Granted, this would be an unusual situation, but the whole point of the grounding system is to ensure safety under fault conditions. It is designed so one can count on the ground being at zero volts under all but extremely unlikely conditions.
 
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Old 10-21-16, 06:36 AM
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If you insist on saying it that way, it is an altruism that if A is bonded to B and B is bonded to C then A is bonded to C. So you will get near zero resistance if you measure between the neutral prong hole and the ground prong hole at any receptacle up in the house where all the wiring is up to date and correct, because neutral and grounded are bonded at the main panel. (Always turn off power before doing any resistance or continuity measurements.)

But you do not want any alternate routes for normal neutral current from outlets back to the main panel (here the panel or box with the first master switch for the home) in the form of the ground wires (equipment grounding conductors running between those locations. So you do not bond (create interconnections between) neutral and ground downstream of the main panel.

The ground wire is not an alternate route for neutral current up in the house even if the neutral path is broken due to damage or whatever. In this case the current should stop and the circuit remain broken until it is repaired,
 

Last edited by AllanJ; 10-21-16 at 07:03 AM.
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Old 10-21-16, 09:27 AM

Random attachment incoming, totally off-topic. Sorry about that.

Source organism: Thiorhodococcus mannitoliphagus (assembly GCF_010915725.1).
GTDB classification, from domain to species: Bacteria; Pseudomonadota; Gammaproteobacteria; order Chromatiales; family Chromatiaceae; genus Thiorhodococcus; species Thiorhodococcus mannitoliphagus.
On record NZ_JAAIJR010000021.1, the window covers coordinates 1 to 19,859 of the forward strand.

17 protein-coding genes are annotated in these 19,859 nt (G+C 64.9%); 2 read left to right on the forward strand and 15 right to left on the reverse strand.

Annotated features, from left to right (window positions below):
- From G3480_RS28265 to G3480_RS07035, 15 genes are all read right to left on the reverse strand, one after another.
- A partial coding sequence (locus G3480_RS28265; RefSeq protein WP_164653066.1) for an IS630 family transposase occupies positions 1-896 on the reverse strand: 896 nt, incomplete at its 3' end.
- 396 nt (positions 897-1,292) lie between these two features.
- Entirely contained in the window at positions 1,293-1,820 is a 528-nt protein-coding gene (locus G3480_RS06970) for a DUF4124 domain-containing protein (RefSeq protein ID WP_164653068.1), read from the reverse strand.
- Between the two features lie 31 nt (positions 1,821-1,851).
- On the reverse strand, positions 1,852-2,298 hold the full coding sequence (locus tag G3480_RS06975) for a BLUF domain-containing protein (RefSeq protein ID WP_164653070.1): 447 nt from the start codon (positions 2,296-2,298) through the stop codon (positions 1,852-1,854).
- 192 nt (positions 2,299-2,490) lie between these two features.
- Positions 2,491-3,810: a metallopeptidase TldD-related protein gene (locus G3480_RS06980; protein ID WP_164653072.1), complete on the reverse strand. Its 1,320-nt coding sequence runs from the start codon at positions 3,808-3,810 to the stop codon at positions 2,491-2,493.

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Thanks to CarbideTipped... Duh... light bulb on... yes, of course, bonding in both the subpanel and main panel creates parallel circuits for the neutral wire, and current flows in both wires in accordance with Ohm's law and parallel circuits.

And, thanks to AlanJ who anticipated my A bonded to B bonded to C question.

Cheers.

PS: Ordered all brand new outdoor GFCI outlets, new boxes and new in use weatherproof covers for the campground electrical repair/upgrade project that started this whole thing.
 
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Old 10-21-16, 04:25 PM
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To follow up on AlanJ's comments:

The whole point of the ground wire then is to provide a path to ground if the hot wire should somehow come into contact with any part of the appliance/receptable that could also come into contact with the human using it. An example would be a hot wire rubbed raw in a metal toaster.

Without the ground wire, an unsuspecting human has the unintended ability to complete the short circuit when she touches the toaster while standing on a damp floor.

With the ground wire, besides presumably providing a much lower resistance path to ground, the circuit breaker would most likely be immediately tripped due to an overcurrent situation the instant the hot wire made contact with the toaster case.

What a ground wire cannot protect against is situation where the neutral current is traveling through a human instead of the neutral wire, as in a hair dryer in the bathtub; hence the need for the additional protection of a GFCI outlet or breaker.

Do I have that right?
 
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Old 10-21-16, 05:52 PM
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Yes, that is the basic explanation.

You should note also that there are two "grounds". There is the EGC (Equipment Grounding Conductor) which we have been talking about. There is also the GEC (Ground Electrode Conductor) which is basically bonding to metal pipes and one or more ground rods. That can not be used as an alternate path for the EGC because dirt can be rather high resistance. It is strictly for atmospheric charges and bonding metallic pathways such as steel or copper pipes.